TO use the words of charismatic frontwoman Emily Haines, Metric have always been "the outliers" of the indie-rock music industry.
Many of their contemporaries have acquiesced to play the game. Whether that be tailoring their sound to the whims of so-called taste-masters or schmoozing with the major labels in the hope of securing 'the push'.
That's never been Metric's way. For more than 20 years the Canadian new wave revivalists have plotted their own path on independent labels, even to their own commercial detriment.
However, Metric's refusal to play the corporate game and focus on their creative integrity has earned them a wealth of admirers and accolades, such as multiple Canadian music awards.
On their eighth studio album Formentera, Metric have again ignored trends to create an anthemic, yet dark, masterpiece as they strive to make sense of the pandemic and its impact on humanity.
"We're trying for something more than to write three-minute songs," Haines says over Zoom from Canada.
"All four of us have pushed past people's dismissive automatic ideas of who you're gonna be based on your appearance, your gender or background.
"That sense of being chronically underestimated.
"I actually want to make a t-shirt that says 'ignore me some more'. It doesn't matter because we're on this quest.
"Ultimately it's a very cool relationship we have with people who find our music."
Metric formed in the late '90s and released several albums in the 2000s while based in New York's fertile indie scene which produced The Strokes, The Yeah Yeah Yeahs and Interpol.
Metric's synth-heavy indie-rock eventually caught fire on fourth record Fantasies in 2009, with featured their break-out songs Help I'm Alive and Gold Guns Girls.
Guitarist James Shaw says the goal of Metric when the band began more than 20 years ago was to produce interesting work and create interesting conversations.
"It seems like over the past 20 years the world has gone more and more in the direction of, what's important is it makes money," Shaw says.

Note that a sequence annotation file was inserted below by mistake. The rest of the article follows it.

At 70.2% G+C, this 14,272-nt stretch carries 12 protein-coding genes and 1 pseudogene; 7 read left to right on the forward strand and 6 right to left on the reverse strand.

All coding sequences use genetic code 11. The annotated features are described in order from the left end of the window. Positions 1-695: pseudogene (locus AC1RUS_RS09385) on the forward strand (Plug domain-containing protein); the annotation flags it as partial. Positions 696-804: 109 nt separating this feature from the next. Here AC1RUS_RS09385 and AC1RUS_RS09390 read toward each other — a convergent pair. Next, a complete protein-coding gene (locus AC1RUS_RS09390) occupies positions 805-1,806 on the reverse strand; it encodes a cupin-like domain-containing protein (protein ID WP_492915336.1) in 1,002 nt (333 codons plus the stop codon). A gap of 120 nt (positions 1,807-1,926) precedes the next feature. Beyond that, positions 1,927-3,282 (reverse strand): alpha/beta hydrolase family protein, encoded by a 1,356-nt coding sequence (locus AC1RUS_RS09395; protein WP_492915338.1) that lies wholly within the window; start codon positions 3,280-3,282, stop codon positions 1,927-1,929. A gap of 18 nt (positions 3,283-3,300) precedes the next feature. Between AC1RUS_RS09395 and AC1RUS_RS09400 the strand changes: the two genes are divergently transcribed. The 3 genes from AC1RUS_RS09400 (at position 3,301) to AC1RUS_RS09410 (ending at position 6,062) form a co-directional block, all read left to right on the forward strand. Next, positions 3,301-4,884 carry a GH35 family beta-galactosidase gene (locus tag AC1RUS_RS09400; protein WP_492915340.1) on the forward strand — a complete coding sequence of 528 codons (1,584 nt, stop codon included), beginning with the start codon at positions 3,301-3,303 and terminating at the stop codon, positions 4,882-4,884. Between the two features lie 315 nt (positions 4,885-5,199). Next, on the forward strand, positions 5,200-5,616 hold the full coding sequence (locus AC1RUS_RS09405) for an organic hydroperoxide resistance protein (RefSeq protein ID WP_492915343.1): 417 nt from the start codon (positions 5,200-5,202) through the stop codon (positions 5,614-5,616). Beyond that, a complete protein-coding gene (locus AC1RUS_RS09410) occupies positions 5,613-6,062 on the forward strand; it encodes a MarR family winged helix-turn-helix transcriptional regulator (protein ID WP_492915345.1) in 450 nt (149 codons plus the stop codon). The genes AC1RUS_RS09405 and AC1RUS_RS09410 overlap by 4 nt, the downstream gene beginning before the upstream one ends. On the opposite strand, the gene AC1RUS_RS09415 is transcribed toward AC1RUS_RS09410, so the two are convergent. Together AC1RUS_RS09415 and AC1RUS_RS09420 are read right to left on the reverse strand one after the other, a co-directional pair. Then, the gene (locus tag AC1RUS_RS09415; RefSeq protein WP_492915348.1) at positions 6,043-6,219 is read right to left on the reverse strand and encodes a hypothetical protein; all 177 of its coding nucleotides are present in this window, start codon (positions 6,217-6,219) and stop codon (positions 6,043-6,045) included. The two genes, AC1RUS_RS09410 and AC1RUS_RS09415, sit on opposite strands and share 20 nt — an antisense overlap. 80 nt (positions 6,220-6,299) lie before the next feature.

"It's not like that wasn't always there, but it seems so strong now.
"The notion that we do something for the pure reason that it would be interesting, cool, thought-provoking - it seems like it's a smaller idea now.
"It seems very strange to us, given we've dedicated 20-something years consistently to that one notion. That's what life is supposed to be."
COVID lockdowns meant the Canada-based Haines and Shaw were separated from their US bandmates Joshua Winstead (bass/synths) and Joules Scott-Key (drums), so when the opportunity finally arrived to record together again, they settled on a idea of escapism.
The title Formentera is taken from a Spanish Mediterranean island near Ibiza. Haines admits they didn't completely achieve that escapist ideal.
"We lost people to COVID, we lost a lot," she says. "It was not easy, but the idea was we were thinking ahead to how it's gonna feel when we're all coming out of this and this is gonna be the music released then. That's its purpose.
"I feel a little bit sad that things are not that great in the world. I was really optimistic there would be this moment of humanity. Some sort of evolutionary change where we would realise something profound and some beautiful thing happening. It's childish and idealistic.
"It feels like things are more divided and polarised, but more reason to have this music, which is ideally meant to make people feel like they can process what happened and also have a really good time."
The 10-minute Doomscroller is the album's show-stopper and darkest moment, and sums up the feeling of reading endlessly bleak news during COVID.
"I was so in that state of mind where you think you're going to get to the bottom of it, the end of it, and the worst will be over, but it isn't and it never will be," Haines says.
"You actually have to regain some control and pull yourself out of the hole. It's not a pleasant feeling."
Metric last toured Australia in 2013, and Haines and Shaw promise the drought will soon end.
"We're starting our North America tour in a week and we just announced Europe in February," Haines says. "We're just onto our management, 'so when are we going to Australia?'"
Shaw adds: "I would say there's a very good chance that we're there next year sometime. That's the idea."
Metric's album Formentera is out now.
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